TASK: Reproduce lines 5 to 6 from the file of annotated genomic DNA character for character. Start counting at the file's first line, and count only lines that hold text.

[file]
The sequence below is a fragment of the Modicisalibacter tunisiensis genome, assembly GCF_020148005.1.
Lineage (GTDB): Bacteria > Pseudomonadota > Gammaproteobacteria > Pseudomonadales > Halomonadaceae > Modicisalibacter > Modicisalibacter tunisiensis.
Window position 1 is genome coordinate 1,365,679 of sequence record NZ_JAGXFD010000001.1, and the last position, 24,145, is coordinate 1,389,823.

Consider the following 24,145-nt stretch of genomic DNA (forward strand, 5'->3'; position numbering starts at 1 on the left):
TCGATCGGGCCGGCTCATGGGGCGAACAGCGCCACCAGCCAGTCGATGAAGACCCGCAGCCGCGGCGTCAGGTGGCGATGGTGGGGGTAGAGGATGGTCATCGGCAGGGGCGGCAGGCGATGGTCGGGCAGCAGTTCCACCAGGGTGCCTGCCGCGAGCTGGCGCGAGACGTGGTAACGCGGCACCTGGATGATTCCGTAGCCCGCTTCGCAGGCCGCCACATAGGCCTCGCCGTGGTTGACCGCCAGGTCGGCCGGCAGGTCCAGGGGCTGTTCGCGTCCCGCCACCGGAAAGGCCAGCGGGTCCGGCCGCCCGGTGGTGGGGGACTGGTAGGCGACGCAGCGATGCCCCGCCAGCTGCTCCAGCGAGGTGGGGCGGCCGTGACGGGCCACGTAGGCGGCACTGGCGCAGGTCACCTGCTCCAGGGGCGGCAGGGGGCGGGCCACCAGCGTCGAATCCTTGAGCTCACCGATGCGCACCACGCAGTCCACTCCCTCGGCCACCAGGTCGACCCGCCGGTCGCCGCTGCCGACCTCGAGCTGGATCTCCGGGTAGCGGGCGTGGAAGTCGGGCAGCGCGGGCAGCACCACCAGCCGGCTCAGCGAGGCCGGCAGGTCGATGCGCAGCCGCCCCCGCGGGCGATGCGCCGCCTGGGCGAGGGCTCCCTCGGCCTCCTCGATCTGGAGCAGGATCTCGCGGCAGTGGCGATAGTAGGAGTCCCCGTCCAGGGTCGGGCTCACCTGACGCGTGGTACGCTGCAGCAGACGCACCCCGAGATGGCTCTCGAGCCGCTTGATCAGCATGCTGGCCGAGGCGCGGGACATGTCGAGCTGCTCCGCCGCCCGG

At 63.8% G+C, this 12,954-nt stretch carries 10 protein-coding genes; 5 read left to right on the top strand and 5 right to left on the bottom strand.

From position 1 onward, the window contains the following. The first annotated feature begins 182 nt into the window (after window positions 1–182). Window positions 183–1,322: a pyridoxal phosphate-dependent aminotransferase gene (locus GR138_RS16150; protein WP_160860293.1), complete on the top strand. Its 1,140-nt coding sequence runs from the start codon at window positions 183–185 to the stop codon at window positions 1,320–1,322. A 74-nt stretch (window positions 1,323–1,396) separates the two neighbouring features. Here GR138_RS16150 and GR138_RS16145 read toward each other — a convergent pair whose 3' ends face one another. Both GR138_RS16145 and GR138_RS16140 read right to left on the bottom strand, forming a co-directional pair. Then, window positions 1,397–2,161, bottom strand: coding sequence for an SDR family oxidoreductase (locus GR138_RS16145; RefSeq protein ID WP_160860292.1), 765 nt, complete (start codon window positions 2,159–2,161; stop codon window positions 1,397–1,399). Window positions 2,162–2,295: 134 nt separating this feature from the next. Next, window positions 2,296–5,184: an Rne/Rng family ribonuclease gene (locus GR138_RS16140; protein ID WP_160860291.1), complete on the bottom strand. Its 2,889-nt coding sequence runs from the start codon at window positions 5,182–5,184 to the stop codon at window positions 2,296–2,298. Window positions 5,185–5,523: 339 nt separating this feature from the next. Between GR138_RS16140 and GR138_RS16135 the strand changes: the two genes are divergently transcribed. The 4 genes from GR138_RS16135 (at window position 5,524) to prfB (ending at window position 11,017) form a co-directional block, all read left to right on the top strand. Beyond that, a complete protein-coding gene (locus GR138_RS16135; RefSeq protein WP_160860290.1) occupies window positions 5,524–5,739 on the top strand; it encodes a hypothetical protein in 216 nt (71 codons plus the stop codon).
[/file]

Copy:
TCGATCGGGCCGGCTCATGGGGCGAACAGCGCCACCAGCCAGTCGATGAAGACCCGCAGCCGCGGCGTCAGGTGGCGATGGTGGGGGTAGAGGATGGTCATCGGCAGGGGCGGCAGGCGATGGTCGGGCAGCAGTTCCACCAGGGTGCCTGCCGCGAGCTGGCGCGAGACGTGGTAACGCGGCACCTGGATGATTCCGTAGCCCGCTTCGCAGGCCGCCACATAGGCCTCGCCGTGGTTGACCGCCAGGTCGGCCGGCAGGTCCAGGGGCTGTTCGCGTCCCGCCACCGGAAAGGCCAGCGGGTCCGGCCGCCCGGTGGTGGGGGACTGGTAGGCGACGCAGCGATGCCCCGCCAGCTGCTCCAGCGAGGTGGGGCGGCCGTGACGGGCCACGTAGGCGGCACTGGCGCAGGTCACCTGCTCCAGGGGCGGCAGGGGGCGGGCCACCAGCGTCGAATCCTTGAGCTCACCGATGCGCACCACGCAGTCCACTCCCTCGGCCACCAGGTCGACCCGCCGGTCGCCGCTGCCGACCTCGAGCTGGATCTCCGGGTAGCGGGCGTGGAAGTCGGGCAGCGCGGGCAGCACCACCAGCCGGCTCAGCGAGGCCGGCAGGTCGATGCGCAGCCGCCCCCGCGGGCGATGCGCCGCCTGGGCGAGGGCTCCCTCGGCCTCCTCGATCTGGAGCAGGATCTCGCGGCAGTGGCGATAGTAGGAGTCCCCGTCCAGGGTCGGGCTCACCTGACGCGTGGTACGCTGCAGCAGACGCACCCCGAGATGGCTCTCGAGCCGCTTGATCAGCATGCTGGCCGAGGCGCGGGACATGTCGAGCTGCTCCGCCGCCCGG

At 63.8% G+C, this 12,954-nt stretch carries 10 protein-coding genes; 5 read left to right on the top strand and 5 right to left on the bottom strand.